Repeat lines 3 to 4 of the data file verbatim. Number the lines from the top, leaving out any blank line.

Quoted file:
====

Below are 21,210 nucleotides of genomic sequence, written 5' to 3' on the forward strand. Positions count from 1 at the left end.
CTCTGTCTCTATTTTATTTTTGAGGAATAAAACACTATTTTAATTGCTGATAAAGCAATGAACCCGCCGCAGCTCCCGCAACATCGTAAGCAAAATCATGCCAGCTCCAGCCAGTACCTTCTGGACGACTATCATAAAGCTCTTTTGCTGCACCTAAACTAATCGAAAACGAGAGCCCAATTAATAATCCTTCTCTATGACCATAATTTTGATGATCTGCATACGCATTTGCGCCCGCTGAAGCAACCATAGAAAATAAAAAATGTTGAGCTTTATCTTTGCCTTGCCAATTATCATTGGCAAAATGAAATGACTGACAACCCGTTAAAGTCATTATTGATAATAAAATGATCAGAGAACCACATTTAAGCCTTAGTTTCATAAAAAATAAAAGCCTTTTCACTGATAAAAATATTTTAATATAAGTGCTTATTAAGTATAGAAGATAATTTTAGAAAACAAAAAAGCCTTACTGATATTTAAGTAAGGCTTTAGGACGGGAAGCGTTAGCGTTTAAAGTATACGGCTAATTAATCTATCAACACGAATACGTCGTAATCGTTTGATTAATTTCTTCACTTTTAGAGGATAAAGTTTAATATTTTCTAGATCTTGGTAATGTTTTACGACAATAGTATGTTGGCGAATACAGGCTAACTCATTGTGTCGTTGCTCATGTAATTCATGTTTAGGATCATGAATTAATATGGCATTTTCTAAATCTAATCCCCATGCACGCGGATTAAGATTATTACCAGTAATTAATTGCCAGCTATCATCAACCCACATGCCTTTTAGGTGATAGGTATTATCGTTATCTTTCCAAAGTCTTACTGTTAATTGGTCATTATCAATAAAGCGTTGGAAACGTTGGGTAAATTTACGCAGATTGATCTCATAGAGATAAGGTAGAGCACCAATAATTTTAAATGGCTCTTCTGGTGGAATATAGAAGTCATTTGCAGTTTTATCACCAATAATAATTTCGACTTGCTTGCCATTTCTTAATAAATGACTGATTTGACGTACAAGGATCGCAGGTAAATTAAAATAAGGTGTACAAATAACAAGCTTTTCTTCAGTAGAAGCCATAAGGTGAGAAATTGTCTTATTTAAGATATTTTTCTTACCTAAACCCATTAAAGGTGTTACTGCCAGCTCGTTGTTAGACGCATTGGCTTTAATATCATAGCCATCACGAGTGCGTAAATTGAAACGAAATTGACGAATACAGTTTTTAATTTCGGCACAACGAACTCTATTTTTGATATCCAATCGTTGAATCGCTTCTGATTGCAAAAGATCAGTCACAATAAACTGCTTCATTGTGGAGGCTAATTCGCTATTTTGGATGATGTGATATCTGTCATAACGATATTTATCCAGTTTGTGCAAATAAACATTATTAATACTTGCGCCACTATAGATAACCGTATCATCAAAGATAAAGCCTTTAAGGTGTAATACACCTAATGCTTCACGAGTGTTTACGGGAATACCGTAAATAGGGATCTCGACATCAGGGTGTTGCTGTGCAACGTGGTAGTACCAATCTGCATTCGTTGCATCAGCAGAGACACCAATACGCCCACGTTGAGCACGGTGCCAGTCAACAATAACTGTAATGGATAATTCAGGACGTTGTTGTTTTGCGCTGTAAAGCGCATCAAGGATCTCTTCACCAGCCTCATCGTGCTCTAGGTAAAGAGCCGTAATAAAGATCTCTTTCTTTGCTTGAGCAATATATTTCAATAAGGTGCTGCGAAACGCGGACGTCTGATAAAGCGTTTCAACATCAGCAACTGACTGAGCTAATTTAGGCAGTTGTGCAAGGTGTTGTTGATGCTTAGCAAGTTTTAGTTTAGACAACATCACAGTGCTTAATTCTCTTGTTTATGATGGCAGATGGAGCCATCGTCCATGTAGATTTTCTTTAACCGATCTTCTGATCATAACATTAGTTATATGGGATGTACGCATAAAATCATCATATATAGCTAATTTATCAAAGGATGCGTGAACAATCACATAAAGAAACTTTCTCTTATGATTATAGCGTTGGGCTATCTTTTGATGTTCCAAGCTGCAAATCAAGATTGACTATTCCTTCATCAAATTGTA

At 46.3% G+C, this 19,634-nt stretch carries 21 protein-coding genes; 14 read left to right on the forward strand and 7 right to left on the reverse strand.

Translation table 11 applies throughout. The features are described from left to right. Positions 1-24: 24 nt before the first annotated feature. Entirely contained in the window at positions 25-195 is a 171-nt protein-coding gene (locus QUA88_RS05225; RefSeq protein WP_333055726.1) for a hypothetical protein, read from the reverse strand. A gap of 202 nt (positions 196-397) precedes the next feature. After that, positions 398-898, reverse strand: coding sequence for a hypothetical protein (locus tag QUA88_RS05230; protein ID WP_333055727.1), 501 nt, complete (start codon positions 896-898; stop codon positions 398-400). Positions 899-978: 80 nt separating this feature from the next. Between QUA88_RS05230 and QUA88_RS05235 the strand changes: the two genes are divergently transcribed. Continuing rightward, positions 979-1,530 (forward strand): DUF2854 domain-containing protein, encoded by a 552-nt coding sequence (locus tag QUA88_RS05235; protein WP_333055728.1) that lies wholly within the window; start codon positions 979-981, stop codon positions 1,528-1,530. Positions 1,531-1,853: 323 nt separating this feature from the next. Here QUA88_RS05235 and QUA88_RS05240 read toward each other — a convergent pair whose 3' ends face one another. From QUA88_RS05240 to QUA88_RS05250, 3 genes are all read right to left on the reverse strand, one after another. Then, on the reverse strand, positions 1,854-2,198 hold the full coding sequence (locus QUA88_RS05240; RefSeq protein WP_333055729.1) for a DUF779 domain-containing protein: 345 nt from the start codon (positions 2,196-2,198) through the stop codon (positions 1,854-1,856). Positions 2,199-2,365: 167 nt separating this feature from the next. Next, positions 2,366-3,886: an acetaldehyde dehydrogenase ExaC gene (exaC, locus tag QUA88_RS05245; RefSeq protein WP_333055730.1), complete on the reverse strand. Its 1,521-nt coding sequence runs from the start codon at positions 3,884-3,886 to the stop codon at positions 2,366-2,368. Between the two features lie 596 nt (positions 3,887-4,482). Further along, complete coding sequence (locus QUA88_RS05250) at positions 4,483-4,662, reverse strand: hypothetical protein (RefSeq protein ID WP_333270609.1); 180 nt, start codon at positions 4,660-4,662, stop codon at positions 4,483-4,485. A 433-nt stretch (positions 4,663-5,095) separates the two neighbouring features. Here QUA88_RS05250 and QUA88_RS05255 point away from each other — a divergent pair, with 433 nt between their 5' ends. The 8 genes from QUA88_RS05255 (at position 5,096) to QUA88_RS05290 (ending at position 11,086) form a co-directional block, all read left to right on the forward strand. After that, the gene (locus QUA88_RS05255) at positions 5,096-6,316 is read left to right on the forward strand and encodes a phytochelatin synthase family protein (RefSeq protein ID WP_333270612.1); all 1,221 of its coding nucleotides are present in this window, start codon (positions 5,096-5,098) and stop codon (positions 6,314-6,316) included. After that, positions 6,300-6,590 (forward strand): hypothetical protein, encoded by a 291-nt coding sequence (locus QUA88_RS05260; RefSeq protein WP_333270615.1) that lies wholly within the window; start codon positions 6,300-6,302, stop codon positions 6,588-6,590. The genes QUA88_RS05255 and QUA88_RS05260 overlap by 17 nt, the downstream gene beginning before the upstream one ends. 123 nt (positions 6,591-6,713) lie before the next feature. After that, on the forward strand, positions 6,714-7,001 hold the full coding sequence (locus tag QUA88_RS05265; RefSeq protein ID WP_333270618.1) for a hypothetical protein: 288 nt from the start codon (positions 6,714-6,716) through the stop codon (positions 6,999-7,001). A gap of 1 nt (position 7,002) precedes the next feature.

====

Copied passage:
At 46.3% G+C, this 19,634-nt stretch carries 21 protein-coding genes; 14 read left to right on the forward strand and 7 right to left on the reverse strand.

Translation table 11 applies throughout. The features are described from left to right. Positions 1-24: 24 nt before the first annotated feature. Entirely contained in the window at positions 25-195 is a 171-nt protein-coding gene (locus QUA88_RS05225; RefSeq protein WP_333055726.1) for a hypothetical protein, read from the reverse strand. A gap of 202 nt (positions 196-397) precedes the next feature. After that, positions 398-898, reverse strand: coding sequence for a hypothetical protein (locus tag QUA88_RS05230; protein ID WP_333055727.1), 501 nt, complete (start codon positions 896-898; stop codon positions 398-400). Positions 899-978: 80 nt separating this feature from the next. Between QUA88_RS05230 and QUA88_RS05235 the strand changes: the two genes are divergently transcribed. Continuing rightward, positions 979-1,530 (forward strand): DUF2854 domain-containing protein, encoded by a 552-nt coding sequence (locus tag QUA88_RS05235; protein WP_333055728.1) that lies wholly within the window; start codon positions 979-981, stop codon positions 1,528-1,530. Positions 1,531-1,853: 323 nt separating this feature from the next. Here QUA88_RS05235 and QUA88_RS05240 read toward each other — a convergent pair whose 3' ends face one another. From QUA88_RS05240 to QUA88_RS05250, 3 genes are all read right to left on the reverse strand, one after another. Then, on the reverse strand, positions 1,854-2,198 hold the full coding sequence (locus QUA88_RS05240; RefSeq protein WP_333055729.1) for a DUF779 domain-containing protein: 345 nt from the start codon (positions 2,196-2,198) through the stop codon (positions 1,854-1,856). Positions 2,199-2,365: 167 nt separating this feature from the next. Next, positions 2,366-3,886: an acetaldehyde dehydrogenase ExaC gene (exaC, locus tag QUA88_RS05245; RefSeq protein WP_333055730.1), complete on the reverse strand. Its 1,521-nt coding sequence runs from the start codon at positions 3,884-3,886 to the stop codon at positions 2,366-2,368. Between the two features lie 596 nt (positions 3,887-4,482). Further along, complete coding sequence (locus QUA88_RS05250) at positions 4,483-4,662, reverse strand: hypothetical protein (RefSeq protein ID WP_333270609.1); 180 nt, start codon at positions 4,660-4,662, stop codon at positions 4,483-4,485. A 433-nt stretch (positions 4,663-5,095) separates the two neighbouring features. Here QUA88_RS05250 and QUA88_RS05255 point away from each other — a divergent pair, with 433 nt between their 5' ends. The 8 genes from QUA88_RS05255 (at position 5,096) to QUA88_RS05290 (ending at position 11,086) form a co-directional block, all read left to right on the forward strand. After that, the gene (locus QUA88_RS05255) at positions 5,096-6,316 is read left to right on the forward strand and encodes a phytochelatin synthase family protein (RefSeq protein ID WP_333270612.1); all 1,221 of its coding nucleotides are present in this window, start codon (positions 5,096-5,098) and stop codon (positions 6,314-6,316) included. After that, positions 6,300-6,590 (forward strand): hypothetical protein, encoded by a 291-nt coding sequence (locus QUA88_RS05260; RefSeq protein WP_333270615.1) that lies wholly within the window; start codon positions 6,300-6,302, stop codon positions 6,588-6,590. The genes QUA88_RS05255 and QUA88_RS05260 overlap by 17 nt, the downstream gene beginning before the upstream one ends. 123 nt (positions 6,591-6,713) lie before the next feature. After that, on the forward strand, positions 6,714-7,001 hold the full coding sequence (locus tag QUA88_RS05265; RefSeq protein ID WP_333270618.1) for a hypothetical protein: 288 nt from the start codon (positions 6,714-6,716) through the stop codon (positions 6,999-7,001). A gap of 1 nt (position 7,002) precedes the next feature.